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Data server object:  PAPI_nuts




  
    Nutrients, chlorophyll-a, and light attenuation in the Delaware estuary from the R/V Hugh R. Sharp HRS110805DK, HRS111107DK, HRS120809DK, HRS121112DK, HRS1313, HRS1324 in 2011 - 2013 (PAPI: Photochemistry and Photoheterotroph Interactions project)
    
  
  
    
    

Nutrients, chlorophyll-a, and light attenuation in the Delaware estuary from the R/V Hugh R. Sharp HRS110805DK, HRS111107DK, HRS120809DK, HRS121112DK, HRS1313, HRS1324 in 2011 - 2013 (PAPI: Photochemistry and Photoheterotroph Interactions project)

Website: https://www.bco-dmo.org/dataset/551239
Data Type: Cruise Results
Version: 2
Version Date: 2020-10-01

Project
» Activity and abundance of photoheterotrophs fueled by photochemically-produced substrates (PAPI: Photochemistry and Photoheterotroph Interactions)
ContributorsAffiliationRole
Kieber, David J.State University of New York ESF (SUNY ESF)Principal Investigator
Kirchman, David L.University of DelawarePrincipal Investigator, Contact
Copley, NancyWoods Hole Oceanographic Institution (WHOI BCO-DMO)BCO-DMO Data Manager

Abstract
Nutrients, chlorophyll-a, and light attenuation in the Delaware estuary from the R/V Hugh R. Sharp HRS110805DK, HRS111107DK, HRS120809DK, HRS121112DK, HRS1313, HRS1324 in 2011 - 2013 (PAPI: Photochemistry and Photoheterotroph Interactions project)


Coverage

Spatial Extent: N:39.857 E:-1.248567 S:0.646267 W:-75.5825
Temporal Extent: 2011-08-05 - 2013-11-21

Dataset Description

Nutrients, chlorophyll-a, and light attenuation in the Delaware estuary from the R/V Hugh R. Sharp HRS110805DK, HRS111107DK, HRS120809DK, HRS121112DK, HRS1313, HRS1324 in 2011 - 2013 (PAPI: Photochemistry and Photoheterotroph Interactions project)


Acquisition Description

Nutrient concentrations were measured by standard wet chemical methods using a SEAL Analytical AA3 Continuous Segmented Flow Analyzer. 

Samples for chlorophyll a concentrations were collected by filtering 100 ml of estuarine water through Whatman GF/F filters and stored at -20 oC until analysis. To estimate concentrations, the filters were placed into 90% acetone and 40% dimethyl sulfoxide (DMSO) and then the fluorescence in the extract was measured with a Turner Designs 10-AU fluorometer.

The attenuation coefficient was estimated by measuring photosynthetically active radiance with a Biospherical PNF-210 radiometer over a depth profile.  In nearly all cases, the downcast and upcast profiles of radiance were indistinguishable and all data were used.  When differences between the down and upcasts were apparent, only the downcast data were used.


Processing Description

Except for converting raw spectrometric or fluorometric readings to concentrations, the concentration data were not processed.

Radiance values at very shallow or very deep depths were excluded from the analysis to calculate the attenuation coefficient when these values were clearly not along the ln(radiance) vs. depth line.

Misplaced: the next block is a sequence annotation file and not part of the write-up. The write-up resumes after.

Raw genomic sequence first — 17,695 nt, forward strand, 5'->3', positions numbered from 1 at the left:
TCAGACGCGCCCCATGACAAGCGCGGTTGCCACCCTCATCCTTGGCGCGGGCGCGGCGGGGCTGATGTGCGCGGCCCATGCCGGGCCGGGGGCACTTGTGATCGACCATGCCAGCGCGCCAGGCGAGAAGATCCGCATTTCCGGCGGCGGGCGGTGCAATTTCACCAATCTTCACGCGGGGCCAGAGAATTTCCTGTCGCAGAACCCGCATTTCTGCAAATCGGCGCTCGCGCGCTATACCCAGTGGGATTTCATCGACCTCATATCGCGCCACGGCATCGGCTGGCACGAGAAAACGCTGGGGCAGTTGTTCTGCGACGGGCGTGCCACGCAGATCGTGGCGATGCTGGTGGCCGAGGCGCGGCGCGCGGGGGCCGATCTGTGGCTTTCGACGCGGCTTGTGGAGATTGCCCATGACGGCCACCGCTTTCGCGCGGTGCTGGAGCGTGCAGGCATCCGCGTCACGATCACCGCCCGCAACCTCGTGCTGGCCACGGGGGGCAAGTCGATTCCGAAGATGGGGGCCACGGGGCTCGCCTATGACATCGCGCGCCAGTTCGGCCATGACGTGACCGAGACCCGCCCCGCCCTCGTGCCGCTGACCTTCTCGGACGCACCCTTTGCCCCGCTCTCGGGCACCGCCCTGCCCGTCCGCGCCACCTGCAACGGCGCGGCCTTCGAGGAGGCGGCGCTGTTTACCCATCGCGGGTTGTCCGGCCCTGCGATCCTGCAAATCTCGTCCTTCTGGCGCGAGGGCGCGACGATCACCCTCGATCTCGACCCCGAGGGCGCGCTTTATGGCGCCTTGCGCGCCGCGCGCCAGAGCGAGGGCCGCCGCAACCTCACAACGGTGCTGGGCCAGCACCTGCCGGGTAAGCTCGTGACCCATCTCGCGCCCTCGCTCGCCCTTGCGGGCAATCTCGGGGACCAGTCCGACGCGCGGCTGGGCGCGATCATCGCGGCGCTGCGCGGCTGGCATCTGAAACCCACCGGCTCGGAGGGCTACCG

BCO-DMO Processing:

- added conventional header with dataset name, PI name, version date, reference information
- renamed parameters to BCO-DMO standard
- reformated date from m/d/yyyy to yyyy-mm-dd
- replaced blank cells with nd; changed NA and ND to nd
- replaced blanks and / with underscores
- changed format of latititude and longitude to decimal degrees
- matched cruise names to R2R standard names
- revised 3 lat/lon positions - new version (2015-03-11) replaces 2015-01-19
- revised 2 lat positions - new version (2020-10-01)


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Parameters

ParameterDescriptionUnits
cruise_idcruise identification unitless
cruise_nameproject assigned cruise name unitless
datelocal sampling date yyyy-mm-dd
time_locallocal time HH:MM
latlatitude; north is positive decimal degrees
lonlongitiude; east is positive decimal degrees
stationstation unitless
castcast number unitless
light_attenlight attenuation per meter
atten_errlight attenuation error; calculated by linear regression analysis of ln(irradiance) vs. depth per meter
chl_achlorophyll-a concentration microgram/liter
chl_a_sdchlorophyll-a concentration standard deviation microgram/liter
NO3nitrate concentration micromoles/liter
NO3_sdnitrate concentration standard deviation micromoles/liter
NH4ammonium concentration micromoles/liter
NH4_sdammonium concentration standard deviation micromoles/liter
PO4phosphate concentration micromoles/liter
PO4_sdphosphate concentration standard deviation micromoles/liter
SiO4silicate concentration micromoles/liter
SiO4_sdsilicate concentration standard deviation micromoles/liter
commentsampling comments unitless


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Instruments

Dataset-specific Instrument Name
Fluorometer
Generic Instrument Name
Fluorometer
Dataset-specific Description
Turner Designs 10-AU fluorometer
Generic Instrument Description
A fluorometer or fluorimeter is a device used to measure parameters of fluorescence: its intensity and wavelength distribution of emission spectrum after excitation by a certain spectrum of light. The instrument is designed to measure the amount of stimulated electromagnetic radiation produced by pulses of electromagnetic radiation emitted into a water sample or in situ.

Dataset-specific Instrument Name
Generic Instrument Name
Nutrient Autoanalyzer
Dataset-specific Description
SEAL Analytical AA3 Continuous Segmented Flow Analyzer
Generic Instrument Description